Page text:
Creative Moral Accounting Part Two

Let me return to the Fintan O’Toole piece I commented on yesterday. In it, O’Toole puts grotesque viscerality in the place of reasoned argument. He ascribes a primal netherworldliness to the howl in order to situate the killing of RUC officers Buchanan and Breen beyond any general consideration of the social and political landscape of Northern Ireland at the time.

Where he situates the killing instead, is on the plane of racist atavism: ‘a dead Jew, a dead Black, a dead Serb, a dead Muslim, a dead Tutsi, a dead Papist’.  So the killing of RUC officers is on a moral par with Nazis killing Jews (‘a dead Jew’) and Loyalists killing Catholics (‘a dead Papist’).

This dehistoricises and depoliticises the Northern Ireland conflict, and on very particular terms. The moral panorama O’Toole elaborates, from the sound of the howl, places the security forces of the British State on the same side as the victims of eliminationist anti-Semitism, and characterises the IRA and loyalist paramilitaries as bad as each other.

The structure of this panorama is not at all different from the way the conflict appears in liberal unionist circles: our forces held the line against the Nazis and are therefore good; the majority of people on both sides are decent and law-abiding people who simply want peace; unfortunately, there are violent extremists on both sides driven by dark timeless urges.

It isn’t hard to see variations of this at work more generally in British society, in terms of how the armed forces of that country operate in other countries, as civilised mediators grappling with age-old hatreds. This is also, of course, the structure of a fairy tale. The RUC and the British Army were major actors in the Northern conflict, and frequently operated with extreme brutality. Their relation to loyalist death squads is, to say the least, close and murky. Their actions were in many cases what drove young people to join the IRA, which had plenty of support in the nationalist population.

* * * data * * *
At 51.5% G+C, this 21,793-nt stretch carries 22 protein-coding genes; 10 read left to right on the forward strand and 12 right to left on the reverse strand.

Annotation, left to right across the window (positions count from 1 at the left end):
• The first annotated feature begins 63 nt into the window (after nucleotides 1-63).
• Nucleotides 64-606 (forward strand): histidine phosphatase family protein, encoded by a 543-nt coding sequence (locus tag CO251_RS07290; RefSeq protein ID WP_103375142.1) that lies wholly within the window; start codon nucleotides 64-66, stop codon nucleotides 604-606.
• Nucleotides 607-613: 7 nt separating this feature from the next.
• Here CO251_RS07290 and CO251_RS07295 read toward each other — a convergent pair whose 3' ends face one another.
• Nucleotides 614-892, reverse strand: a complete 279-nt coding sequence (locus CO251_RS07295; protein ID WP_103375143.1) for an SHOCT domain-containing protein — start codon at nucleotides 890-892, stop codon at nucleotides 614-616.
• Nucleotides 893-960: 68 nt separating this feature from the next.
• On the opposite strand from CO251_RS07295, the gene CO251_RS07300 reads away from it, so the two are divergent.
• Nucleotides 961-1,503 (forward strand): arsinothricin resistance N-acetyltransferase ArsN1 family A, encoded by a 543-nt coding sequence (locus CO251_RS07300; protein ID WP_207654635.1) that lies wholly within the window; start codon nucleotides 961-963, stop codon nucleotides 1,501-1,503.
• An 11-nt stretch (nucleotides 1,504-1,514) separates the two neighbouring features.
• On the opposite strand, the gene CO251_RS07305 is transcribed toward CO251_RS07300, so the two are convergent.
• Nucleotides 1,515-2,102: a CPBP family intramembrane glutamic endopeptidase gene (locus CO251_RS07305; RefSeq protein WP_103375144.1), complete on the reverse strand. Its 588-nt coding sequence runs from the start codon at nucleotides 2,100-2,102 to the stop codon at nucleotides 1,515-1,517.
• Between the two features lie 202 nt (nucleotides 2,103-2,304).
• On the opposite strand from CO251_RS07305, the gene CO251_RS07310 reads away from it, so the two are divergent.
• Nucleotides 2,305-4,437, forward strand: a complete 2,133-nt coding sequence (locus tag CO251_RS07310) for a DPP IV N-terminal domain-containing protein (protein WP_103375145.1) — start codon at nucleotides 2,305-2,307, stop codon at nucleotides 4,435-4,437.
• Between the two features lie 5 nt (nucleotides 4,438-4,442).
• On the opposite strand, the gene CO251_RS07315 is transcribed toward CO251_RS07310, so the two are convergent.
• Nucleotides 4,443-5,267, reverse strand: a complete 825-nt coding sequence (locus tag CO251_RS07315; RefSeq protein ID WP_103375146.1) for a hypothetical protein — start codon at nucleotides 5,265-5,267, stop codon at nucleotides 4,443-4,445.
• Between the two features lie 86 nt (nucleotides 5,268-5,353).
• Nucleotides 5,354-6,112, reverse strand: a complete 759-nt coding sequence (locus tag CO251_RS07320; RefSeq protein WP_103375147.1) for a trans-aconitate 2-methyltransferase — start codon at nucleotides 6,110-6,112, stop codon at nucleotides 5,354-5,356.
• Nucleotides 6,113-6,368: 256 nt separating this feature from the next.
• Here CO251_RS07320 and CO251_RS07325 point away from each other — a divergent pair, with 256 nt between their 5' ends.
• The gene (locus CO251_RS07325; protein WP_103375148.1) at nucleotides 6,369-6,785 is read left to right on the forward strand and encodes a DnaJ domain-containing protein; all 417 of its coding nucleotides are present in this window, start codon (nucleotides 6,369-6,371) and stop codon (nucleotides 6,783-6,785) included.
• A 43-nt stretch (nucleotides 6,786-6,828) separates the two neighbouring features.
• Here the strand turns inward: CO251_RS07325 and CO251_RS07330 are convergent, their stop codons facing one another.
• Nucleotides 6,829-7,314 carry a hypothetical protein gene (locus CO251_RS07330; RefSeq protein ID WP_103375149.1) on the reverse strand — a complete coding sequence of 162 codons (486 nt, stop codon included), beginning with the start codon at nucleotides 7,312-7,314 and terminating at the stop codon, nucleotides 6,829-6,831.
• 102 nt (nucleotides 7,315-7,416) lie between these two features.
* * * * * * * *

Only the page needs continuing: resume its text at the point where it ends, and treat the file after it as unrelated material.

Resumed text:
When O’Toole takes an incident in isolation and treats it as a manifestation of mere bloodthirsty animalistic euphoria, not only is he downplaying the importance of the structural, political factors that generated the incident and the role of the dominant military power, but he is upholding a politics of the civilised versus the brutes.

To be on the side of the civilised, that is, the ‘Irish society’ whom Sinn Féin, O’Toole says, owes ‘an immense moral debt’, no particular concern is needed for justice for victims of the Northern conflict. Indifference to the role of the British State in murdering Irish citizens is no barrier. All you need, it seems, is a proven track record in keeping your bestial passions in check.

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1 Comment

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One response to “Creative Moral Accounting Part Two

  1. Donagh

    This tallies with his earth-shattering vision for a new (southern only) republic, which amounts to a political entity which is almost the exact same as the current one except it’s populated by people who should be more like Fintan O’Toole.

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